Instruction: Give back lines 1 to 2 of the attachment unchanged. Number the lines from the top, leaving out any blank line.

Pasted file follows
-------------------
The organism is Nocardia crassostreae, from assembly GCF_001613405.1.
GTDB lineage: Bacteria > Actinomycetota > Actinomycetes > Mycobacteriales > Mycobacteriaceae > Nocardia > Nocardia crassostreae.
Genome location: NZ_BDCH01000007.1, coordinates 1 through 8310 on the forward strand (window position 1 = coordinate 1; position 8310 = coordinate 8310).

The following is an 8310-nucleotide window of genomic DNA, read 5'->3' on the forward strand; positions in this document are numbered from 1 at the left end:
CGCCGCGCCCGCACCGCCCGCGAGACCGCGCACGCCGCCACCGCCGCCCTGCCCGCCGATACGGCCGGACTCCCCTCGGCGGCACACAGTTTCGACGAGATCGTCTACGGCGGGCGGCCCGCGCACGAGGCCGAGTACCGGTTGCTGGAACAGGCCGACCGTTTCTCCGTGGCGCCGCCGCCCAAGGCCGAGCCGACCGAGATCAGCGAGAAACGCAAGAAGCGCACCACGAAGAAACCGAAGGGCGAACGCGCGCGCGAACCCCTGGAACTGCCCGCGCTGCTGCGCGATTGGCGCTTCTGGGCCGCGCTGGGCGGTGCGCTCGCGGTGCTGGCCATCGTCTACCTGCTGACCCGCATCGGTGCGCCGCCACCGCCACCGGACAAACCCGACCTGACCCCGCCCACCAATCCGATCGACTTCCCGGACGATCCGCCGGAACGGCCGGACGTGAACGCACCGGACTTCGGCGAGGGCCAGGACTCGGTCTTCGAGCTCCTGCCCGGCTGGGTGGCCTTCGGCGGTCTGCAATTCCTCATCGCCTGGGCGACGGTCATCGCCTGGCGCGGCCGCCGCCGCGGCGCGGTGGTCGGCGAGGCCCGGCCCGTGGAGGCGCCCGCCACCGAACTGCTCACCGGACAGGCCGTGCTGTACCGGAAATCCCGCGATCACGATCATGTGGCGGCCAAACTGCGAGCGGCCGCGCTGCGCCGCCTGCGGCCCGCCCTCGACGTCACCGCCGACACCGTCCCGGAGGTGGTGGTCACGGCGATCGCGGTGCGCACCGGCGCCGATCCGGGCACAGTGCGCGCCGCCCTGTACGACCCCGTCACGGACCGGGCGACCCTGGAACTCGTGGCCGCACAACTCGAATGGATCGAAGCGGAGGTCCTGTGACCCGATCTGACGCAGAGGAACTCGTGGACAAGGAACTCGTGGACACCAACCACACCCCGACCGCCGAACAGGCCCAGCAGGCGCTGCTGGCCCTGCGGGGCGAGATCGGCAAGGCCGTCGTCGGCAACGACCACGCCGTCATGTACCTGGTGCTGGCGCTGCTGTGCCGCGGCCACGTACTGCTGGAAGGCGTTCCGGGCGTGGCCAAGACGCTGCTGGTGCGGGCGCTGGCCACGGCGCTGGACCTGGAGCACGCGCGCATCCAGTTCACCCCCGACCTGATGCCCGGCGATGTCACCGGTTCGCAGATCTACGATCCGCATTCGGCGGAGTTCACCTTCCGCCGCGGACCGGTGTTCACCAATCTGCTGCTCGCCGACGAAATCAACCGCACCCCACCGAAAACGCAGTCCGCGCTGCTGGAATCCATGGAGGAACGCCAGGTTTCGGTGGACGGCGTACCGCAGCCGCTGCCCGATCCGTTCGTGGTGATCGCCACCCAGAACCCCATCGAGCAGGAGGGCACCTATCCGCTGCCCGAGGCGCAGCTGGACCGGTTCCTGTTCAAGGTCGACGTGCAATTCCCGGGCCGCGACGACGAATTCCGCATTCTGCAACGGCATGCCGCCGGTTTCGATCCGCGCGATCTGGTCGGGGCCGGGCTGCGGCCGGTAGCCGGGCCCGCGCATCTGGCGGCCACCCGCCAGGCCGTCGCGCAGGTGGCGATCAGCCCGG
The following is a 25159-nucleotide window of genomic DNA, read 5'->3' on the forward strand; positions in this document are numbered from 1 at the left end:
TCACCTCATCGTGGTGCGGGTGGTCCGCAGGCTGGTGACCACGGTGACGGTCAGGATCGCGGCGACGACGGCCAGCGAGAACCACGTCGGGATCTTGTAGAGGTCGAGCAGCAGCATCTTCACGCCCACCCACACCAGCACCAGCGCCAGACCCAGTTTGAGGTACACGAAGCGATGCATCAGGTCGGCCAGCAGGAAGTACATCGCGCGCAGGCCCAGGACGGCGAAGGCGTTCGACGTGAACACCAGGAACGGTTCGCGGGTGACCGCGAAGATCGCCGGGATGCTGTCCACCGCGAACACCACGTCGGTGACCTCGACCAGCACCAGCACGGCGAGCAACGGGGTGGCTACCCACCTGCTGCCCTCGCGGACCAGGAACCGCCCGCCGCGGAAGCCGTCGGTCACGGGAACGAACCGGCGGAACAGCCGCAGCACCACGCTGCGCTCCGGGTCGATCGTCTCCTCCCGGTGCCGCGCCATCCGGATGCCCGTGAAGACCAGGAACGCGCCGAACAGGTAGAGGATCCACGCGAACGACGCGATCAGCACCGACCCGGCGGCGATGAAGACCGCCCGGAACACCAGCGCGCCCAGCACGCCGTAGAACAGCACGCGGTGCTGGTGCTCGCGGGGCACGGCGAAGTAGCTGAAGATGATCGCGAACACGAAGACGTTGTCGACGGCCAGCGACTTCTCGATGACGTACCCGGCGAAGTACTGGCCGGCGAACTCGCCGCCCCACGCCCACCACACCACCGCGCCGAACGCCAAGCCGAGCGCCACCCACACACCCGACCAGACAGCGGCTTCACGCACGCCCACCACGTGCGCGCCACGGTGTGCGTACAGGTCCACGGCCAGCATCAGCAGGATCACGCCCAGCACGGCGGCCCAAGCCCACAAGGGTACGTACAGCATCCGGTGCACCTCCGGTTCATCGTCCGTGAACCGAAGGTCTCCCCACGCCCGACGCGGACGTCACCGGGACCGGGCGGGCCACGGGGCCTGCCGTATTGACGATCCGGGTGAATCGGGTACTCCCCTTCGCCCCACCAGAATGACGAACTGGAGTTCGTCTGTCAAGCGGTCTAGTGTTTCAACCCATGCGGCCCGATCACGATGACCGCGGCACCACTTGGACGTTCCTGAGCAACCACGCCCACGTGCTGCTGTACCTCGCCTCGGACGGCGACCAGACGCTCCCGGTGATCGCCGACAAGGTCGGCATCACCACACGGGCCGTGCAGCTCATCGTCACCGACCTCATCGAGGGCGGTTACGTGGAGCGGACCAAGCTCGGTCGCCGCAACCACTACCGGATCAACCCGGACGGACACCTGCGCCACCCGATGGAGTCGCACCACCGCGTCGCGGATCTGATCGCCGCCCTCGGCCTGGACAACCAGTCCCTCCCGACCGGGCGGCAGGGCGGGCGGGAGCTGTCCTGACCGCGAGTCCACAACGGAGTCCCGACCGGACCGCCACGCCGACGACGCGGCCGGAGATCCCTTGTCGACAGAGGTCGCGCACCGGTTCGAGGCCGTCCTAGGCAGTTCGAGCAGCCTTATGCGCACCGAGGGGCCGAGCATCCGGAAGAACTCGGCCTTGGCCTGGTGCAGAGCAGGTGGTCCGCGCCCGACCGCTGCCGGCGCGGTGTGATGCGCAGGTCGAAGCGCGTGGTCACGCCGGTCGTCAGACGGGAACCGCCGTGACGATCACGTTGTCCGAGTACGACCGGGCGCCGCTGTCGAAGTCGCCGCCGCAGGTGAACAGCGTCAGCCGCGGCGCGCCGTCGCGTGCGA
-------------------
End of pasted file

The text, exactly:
The organism is Nocardia crassostreae, from assembly GCF_001613405.1.
GTDB lineage: Bacteria > Actinomycetota > Actinomycetes > Mycobacteriales > Mycobacteriaceae > Nocardia > Nocardia crassostreae.